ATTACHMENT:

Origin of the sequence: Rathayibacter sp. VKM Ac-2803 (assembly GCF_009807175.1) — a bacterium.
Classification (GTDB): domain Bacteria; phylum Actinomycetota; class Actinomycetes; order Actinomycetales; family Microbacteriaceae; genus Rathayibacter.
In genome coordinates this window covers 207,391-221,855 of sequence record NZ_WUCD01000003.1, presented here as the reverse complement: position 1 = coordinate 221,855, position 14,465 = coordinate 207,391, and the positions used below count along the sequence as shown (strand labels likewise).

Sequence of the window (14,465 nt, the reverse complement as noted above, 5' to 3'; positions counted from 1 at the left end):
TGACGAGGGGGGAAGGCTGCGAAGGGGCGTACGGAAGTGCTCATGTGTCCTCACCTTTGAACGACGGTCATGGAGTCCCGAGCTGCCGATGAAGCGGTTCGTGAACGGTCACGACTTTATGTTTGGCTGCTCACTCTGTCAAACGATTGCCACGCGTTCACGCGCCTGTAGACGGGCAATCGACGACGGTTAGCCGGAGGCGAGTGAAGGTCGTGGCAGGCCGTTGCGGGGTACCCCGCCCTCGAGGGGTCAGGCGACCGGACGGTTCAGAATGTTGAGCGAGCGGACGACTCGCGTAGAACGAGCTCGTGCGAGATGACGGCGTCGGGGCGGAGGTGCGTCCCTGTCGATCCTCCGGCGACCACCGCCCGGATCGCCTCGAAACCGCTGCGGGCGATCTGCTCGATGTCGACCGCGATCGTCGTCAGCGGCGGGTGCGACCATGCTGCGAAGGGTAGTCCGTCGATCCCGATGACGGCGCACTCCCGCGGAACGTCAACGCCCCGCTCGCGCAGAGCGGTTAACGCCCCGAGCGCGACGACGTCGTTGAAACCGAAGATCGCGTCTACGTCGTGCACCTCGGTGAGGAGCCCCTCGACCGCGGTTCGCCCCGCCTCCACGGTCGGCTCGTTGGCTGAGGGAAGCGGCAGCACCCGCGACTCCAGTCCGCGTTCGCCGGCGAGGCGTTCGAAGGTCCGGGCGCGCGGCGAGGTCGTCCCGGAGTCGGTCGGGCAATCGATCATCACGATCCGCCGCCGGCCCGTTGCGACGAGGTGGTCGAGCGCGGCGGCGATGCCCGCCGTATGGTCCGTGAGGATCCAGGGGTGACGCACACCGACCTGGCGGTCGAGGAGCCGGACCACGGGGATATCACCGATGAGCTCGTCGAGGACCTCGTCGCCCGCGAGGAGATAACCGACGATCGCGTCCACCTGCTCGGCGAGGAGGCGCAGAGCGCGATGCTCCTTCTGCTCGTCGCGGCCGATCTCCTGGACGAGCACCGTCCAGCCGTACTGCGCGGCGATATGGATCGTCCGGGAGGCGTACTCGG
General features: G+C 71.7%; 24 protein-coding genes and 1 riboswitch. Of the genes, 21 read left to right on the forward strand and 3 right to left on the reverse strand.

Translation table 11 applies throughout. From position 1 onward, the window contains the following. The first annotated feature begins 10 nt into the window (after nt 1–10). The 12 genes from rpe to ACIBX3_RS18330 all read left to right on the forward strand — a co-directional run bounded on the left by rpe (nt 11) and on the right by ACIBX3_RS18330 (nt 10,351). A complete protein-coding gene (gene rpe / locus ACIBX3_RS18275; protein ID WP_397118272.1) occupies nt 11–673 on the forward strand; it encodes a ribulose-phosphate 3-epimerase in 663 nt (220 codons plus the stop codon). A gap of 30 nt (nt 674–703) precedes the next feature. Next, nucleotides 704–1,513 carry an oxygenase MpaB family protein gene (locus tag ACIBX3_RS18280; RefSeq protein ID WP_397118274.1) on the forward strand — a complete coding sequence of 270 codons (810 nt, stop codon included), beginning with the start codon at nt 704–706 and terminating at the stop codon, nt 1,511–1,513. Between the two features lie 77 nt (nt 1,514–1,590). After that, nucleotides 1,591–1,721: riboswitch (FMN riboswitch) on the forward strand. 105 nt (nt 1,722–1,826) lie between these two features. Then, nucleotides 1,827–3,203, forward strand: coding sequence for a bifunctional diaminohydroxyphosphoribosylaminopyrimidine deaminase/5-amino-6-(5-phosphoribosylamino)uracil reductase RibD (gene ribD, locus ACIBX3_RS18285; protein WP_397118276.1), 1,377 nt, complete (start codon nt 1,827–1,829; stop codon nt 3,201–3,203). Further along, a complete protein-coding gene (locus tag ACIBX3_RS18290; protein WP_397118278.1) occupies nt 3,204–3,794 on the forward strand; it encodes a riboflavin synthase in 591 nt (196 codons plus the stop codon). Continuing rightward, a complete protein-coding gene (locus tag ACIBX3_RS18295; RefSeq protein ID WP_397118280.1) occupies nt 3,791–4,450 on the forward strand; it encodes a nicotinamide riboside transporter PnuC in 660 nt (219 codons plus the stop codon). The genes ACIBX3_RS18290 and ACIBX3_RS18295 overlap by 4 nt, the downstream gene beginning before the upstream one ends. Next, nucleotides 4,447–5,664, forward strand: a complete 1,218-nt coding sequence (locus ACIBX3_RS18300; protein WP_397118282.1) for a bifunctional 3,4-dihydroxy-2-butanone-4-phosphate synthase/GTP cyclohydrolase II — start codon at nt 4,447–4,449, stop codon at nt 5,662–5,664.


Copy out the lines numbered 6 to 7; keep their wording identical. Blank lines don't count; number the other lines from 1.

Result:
General features: G+C 71.7%; 24 protein-coding genes and 1 riboswitch. Of the genes, 21 read left to right on the forward strand and 3 right to left on the reverse strand.

Translation table 11 applies throughout. From position 1 onward, the window contains the following. The first annotated feature begins 10 nt into the window (after nt 1–10). The 12 genes from rpe to ACIBX3_RS18330 all read left to right on the forward strand — a co-directional run bounded on the left by rpe (nt 11) and on the right by ACIBX3_RS18330 (nt 10,351). A complete protein-coding gene (gene rpe / locus ACIBX3_RS18275; protein ID WP_397118272.1) occupies nt 11–673 on the forward strand; it encodes a ribulose-phosphate 3-epimerase in 663 nt (220 codons plus the stop codon). A gap of 30 nt (nt 674–703) precedes the next feature. Next, nucleotides 704–1,513 carry an oxygenase MpaB family protein gene (locus tag ACIBX3_RS18280; RefSeq protein ID WP_397118274.1) on the forward strand — a complete coding sequence of 270 codons (810 nt, stop codon included), beginning with the start codon at nt 704–706 and terminating at the stop codon, nt 1,511–1,513. Between the two features lie 77 nt (nt 1,514–1,590). After that, nucleotides 1,591–1,721: riboswitch (FMN riboswitch) on the forward strand. 105 nt (nt 1,722–1,826) lie between these two features. Then, nucleotides 1,827–3,203, forward strand: coding sequence for a bifunctional diaminohydroxyphosphoribosylaminopyrimidine deaminase/5-amino-6-(5-phosphoribosylamino)uracil reductase RibD (gene ribD, locus ACIBX3_RS18285; protein WP_397118276.1), 1,377 nt, complete (start codon nt 1,827–1,829; stop codon nt 3,201–3,203). Further along, a complete protein-coding gene (locus tag ACIBX3_RS18290; protein WP_397118278.1) occupies nt 3,204–3,794 on the forward strand; it encodes a riboflavin synthase in 591 nt (196 codons plus the stop codon). Continuing rightward, a complete protein-coding gene (locus tag ACIBX3_RS18295; RefSeq protein ID WP_397118280.1) occupies nt 3,791–4,450 on the forward strand; it encodes a nicotinamide riboside transporter PnuC in 660 nt (219 codons plus the stop codon). The genes ACIBX3_RS18290 and ACIBX3_RS18295 overlap by 4 nt, the downstream gene beginning before the upstream one ends. Next, nucleotides 4,447–5,664, forward strand: a complete 1,218-nt coding sequence (locus ACIBX3_RS18300; protein WP_397118282.1) for a bifunctional 3,4-dihydroxy-2-butanone-4-phosphate synthase/GTP cyclohydrolase II — start codon at nt 4,447–4,449, stop codon at nt 5,662–5,664.